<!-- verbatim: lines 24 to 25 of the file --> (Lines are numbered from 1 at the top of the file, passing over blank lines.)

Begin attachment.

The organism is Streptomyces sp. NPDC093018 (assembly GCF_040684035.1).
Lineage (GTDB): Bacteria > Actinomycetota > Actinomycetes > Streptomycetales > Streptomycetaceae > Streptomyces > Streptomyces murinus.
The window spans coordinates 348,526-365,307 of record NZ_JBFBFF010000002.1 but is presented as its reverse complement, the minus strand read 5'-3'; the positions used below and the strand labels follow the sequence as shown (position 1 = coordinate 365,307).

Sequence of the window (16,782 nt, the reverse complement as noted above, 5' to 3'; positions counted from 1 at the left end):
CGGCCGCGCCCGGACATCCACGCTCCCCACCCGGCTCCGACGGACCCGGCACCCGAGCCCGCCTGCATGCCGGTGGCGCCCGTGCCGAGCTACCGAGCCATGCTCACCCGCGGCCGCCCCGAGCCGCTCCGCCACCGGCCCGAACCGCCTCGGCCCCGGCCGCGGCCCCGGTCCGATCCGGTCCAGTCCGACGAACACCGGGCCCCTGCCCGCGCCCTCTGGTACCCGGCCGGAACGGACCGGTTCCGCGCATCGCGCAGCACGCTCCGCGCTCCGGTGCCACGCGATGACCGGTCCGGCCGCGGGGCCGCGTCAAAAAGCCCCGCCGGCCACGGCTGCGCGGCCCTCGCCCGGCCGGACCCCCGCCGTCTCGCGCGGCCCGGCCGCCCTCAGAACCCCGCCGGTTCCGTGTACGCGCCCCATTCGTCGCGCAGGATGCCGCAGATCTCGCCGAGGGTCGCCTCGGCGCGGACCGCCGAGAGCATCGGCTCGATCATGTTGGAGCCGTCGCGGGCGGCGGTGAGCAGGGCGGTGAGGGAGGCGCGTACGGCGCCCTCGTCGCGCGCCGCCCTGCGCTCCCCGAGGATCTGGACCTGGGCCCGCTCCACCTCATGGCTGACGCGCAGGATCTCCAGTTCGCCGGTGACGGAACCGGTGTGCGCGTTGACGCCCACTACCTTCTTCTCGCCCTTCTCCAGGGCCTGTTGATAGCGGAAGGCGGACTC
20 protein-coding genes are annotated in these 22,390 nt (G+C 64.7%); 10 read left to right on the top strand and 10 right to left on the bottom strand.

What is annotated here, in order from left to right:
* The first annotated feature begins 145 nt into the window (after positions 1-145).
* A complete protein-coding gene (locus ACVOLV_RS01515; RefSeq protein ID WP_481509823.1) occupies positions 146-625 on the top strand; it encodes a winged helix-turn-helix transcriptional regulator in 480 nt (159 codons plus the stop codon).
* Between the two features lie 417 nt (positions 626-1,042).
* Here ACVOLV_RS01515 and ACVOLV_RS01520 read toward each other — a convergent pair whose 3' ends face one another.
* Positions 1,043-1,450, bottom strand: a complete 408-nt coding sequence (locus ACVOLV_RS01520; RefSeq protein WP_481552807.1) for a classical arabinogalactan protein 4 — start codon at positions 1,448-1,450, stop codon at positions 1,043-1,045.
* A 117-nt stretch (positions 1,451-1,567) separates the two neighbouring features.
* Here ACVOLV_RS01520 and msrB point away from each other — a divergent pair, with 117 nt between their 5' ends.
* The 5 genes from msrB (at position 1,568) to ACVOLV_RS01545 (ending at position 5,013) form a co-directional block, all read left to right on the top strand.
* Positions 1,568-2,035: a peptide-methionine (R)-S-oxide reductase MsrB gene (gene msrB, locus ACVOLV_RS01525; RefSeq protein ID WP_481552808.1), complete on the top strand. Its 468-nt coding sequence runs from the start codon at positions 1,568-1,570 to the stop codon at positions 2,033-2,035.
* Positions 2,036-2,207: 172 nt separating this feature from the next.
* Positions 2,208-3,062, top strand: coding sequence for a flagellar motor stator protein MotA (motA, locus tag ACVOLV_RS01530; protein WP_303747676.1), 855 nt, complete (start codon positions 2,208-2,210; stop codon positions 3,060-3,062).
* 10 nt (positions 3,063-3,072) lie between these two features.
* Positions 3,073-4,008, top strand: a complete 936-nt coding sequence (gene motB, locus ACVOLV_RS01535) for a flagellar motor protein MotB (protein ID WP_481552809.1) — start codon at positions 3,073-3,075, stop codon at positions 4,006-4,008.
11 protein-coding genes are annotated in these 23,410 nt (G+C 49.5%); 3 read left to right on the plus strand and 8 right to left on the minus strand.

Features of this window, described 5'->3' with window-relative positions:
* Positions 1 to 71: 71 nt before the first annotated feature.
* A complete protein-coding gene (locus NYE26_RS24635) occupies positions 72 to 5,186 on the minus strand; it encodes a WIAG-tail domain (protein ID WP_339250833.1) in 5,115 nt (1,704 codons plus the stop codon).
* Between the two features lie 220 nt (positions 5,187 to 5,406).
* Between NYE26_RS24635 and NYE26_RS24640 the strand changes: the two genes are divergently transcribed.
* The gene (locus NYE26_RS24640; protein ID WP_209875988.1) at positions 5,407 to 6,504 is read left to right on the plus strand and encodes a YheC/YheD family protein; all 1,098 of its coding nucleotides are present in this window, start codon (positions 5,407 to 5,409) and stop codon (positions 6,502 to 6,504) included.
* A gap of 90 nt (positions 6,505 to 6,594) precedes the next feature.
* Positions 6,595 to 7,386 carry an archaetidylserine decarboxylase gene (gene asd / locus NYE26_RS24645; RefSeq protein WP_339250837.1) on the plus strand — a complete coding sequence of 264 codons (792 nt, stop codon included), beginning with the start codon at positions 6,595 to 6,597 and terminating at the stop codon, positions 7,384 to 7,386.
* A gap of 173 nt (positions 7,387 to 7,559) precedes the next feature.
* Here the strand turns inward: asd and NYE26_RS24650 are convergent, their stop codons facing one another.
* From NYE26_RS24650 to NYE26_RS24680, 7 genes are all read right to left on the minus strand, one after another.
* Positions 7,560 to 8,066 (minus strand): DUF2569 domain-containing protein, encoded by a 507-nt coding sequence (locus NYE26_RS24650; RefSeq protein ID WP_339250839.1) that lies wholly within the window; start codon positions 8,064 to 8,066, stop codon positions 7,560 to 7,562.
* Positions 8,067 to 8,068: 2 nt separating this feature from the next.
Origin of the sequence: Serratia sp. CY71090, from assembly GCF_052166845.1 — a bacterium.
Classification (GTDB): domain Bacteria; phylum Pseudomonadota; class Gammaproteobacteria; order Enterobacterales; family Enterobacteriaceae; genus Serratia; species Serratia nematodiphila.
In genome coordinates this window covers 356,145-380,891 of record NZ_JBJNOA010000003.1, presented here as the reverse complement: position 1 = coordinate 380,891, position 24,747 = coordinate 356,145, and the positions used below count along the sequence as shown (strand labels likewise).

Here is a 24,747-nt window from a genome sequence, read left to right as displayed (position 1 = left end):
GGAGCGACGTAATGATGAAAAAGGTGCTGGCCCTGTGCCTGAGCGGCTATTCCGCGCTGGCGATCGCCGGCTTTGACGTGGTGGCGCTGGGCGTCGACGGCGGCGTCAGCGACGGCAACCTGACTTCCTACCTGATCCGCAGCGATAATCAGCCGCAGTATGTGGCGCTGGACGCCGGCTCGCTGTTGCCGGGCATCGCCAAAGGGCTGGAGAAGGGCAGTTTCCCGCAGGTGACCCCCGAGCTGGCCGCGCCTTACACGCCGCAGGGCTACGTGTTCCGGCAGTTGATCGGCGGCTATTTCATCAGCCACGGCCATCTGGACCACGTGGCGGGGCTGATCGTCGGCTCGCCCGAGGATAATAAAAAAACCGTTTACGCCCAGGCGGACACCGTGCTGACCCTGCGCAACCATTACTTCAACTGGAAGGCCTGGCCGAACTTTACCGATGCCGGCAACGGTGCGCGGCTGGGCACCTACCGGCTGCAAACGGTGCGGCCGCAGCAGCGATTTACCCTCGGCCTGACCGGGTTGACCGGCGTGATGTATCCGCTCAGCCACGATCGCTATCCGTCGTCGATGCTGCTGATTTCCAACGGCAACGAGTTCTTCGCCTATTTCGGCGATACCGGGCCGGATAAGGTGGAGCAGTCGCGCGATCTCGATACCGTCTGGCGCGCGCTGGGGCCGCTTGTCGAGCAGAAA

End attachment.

* A complete protein-coding gene (locus NYE26_RS24635) occupies positions 72 to 5,186 on the minus strand; it encodes a WIAG-tail domain (protein ID WP_339250833.1) in 5,115 nt (1,704 codons plus the stop codon).
* Between the two features lie 220 nt (positions 5,187 to 5,406).